The R C-API allows front-end developpers to customize R’s interactive behavior to their needs using callbacks, and rpy2 is making those callbacks accessible with the ability to implement them in pure Python. In other words, rpy2 makes it possible to implement a completely an R front-end such as RStudio.

Console I/O

During an interactive session, much of the communication between R and the user happen through the console. How the console reads input and writes output, can be defined through callback functions.

Read console

The function “read console” is called whenever console input is expected.

The default callback for inputing data is rpy2.rinterface_lib.callbacks.consoleread()


Any Python function with the same signature can be used instead. For example:

def  my_consoleread(prompt: str) -> str:
    custom_prompt = '???' + prompt
    return input(custom_prompt)

rpy2.rinterface_lib.callbacks.consoleread = my_consoleread

Write console

The function “write console” is called whenever output is sent to the R console. In R’s C API, there are two functions behind the hood, one for regular printing, and one for warnings and errors.


An example should make it obvious:

buf = []
def f(x):
    # function that append its argument to the list 'buf'

# output from the R console will now be appended to the list 'buf'
consolewrite_print_backup = rpy2.rinterface_lib.callbacks.consolewrite_print
rpy2.rinterface_lib.callbacks.consolewrite_print = f

date = rinterface.baseenv['date']
rprint = rinterface.baseenv['print']

# the output is in our list (as defined in the function f above)

# restore default function
rpy2.rinterface_lib.callbacks.consolewrite_print = consolewrite_print_backup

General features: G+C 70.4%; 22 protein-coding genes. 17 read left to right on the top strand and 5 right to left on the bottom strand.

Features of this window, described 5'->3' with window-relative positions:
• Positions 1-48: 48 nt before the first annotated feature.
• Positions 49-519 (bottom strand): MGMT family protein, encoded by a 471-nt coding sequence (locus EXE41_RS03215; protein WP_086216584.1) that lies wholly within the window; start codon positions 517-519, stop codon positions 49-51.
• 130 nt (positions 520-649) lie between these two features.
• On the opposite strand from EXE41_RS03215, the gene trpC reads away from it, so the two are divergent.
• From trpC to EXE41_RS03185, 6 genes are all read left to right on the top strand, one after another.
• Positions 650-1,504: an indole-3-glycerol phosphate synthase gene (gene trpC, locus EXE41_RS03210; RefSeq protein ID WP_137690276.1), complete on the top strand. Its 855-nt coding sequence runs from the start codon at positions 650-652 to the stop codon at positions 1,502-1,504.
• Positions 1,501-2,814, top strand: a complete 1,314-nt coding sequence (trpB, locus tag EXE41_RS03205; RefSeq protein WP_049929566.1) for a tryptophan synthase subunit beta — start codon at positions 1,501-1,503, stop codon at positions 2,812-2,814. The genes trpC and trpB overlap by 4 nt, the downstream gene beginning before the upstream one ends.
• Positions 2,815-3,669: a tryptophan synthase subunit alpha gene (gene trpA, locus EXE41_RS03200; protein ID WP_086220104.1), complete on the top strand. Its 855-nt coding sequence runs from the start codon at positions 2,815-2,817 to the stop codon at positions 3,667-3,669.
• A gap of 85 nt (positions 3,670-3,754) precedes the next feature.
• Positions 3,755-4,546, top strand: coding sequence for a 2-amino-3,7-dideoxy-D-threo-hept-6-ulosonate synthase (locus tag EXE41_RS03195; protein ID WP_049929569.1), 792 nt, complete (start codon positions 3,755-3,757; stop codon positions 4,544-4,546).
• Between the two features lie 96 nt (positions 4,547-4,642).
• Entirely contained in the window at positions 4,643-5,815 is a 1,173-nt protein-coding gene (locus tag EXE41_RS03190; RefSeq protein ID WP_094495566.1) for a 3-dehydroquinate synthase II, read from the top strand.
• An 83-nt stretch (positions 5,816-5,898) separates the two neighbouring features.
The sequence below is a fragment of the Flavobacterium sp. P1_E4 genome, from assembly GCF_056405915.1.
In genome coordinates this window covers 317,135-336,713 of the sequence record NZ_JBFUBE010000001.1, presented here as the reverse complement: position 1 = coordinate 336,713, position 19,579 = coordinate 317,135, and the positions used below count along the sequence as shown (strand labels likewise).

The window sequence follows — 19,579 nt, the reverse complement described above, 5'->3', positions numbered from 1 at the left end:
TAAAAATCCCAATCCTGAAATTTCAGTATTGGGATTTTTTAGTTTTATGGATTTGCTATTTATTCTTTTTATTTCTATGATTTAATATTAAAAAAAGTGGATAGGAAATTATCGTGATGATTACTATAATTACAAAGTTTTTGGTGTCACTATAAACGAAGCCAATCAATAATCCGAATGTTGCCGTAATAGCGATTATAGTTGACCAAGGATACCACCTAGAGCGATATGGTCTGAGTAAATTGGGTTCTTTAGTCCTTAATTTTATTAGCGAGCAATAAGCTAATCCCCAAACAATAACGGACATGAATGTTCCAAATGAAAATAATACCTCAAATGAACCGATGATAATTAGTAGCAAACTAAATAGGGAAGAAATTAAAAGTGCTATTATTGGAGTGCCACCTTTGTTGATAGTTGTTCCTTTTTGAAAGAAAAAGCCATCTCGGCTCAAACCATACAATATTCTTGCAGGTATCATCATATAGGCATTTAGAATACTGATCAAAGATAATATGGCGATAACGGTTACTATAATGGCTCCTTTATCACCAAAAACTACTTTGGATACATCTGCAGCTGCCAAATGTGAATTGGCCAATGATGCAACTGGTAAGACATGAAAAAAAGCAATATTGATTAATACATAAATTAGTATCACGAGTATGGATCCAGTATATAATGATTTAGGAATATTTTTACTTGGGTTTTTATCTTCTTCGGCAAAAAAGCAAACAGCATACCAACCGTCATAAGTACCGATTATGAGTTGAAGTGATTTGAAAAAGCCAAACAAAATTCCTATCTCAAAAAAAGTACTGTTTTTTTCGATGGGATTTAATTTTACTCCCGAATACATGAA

Flush console

The function “flush console” is called whenever output is sent to the R console.



Showing files

Choosing files

File choosing a on basic R console has very little bells and whistles.

def choose_csv(prompt):


Clean up

When asked to terminate, through either its terminal console win32 or quartz GUI front-end, R will perform a cleanup operation at the begining of which whether the user wants to save the workspace or not.

What is happening during that cleaning step can be specified through a callback function that will take three parameters saveact, status, and runlast, return of 1 (save the workspace), 0 (do not save the workspace), and None (cancel the exit/cleanup, raising an RRuntimeError).

import rpy2.rinterface


rquit = rpy2.rinterface.baseenv['q']

def my_cleanup(saveact, status, runlast):
    # cancel all attempts to quit R programmatically
    print("One can't escape...")
    return None
>>> orig_cleanup = rpy2.rinterface_lib.callbacks.cleanup
>>> rpy2.rinterface_lib.callbacks.cleanup = my_cleanup
>>> rquit()

Restore the original cleanup:

>>> rpy2.rinterface_lib.callbacks.cleanup = orig_cleanup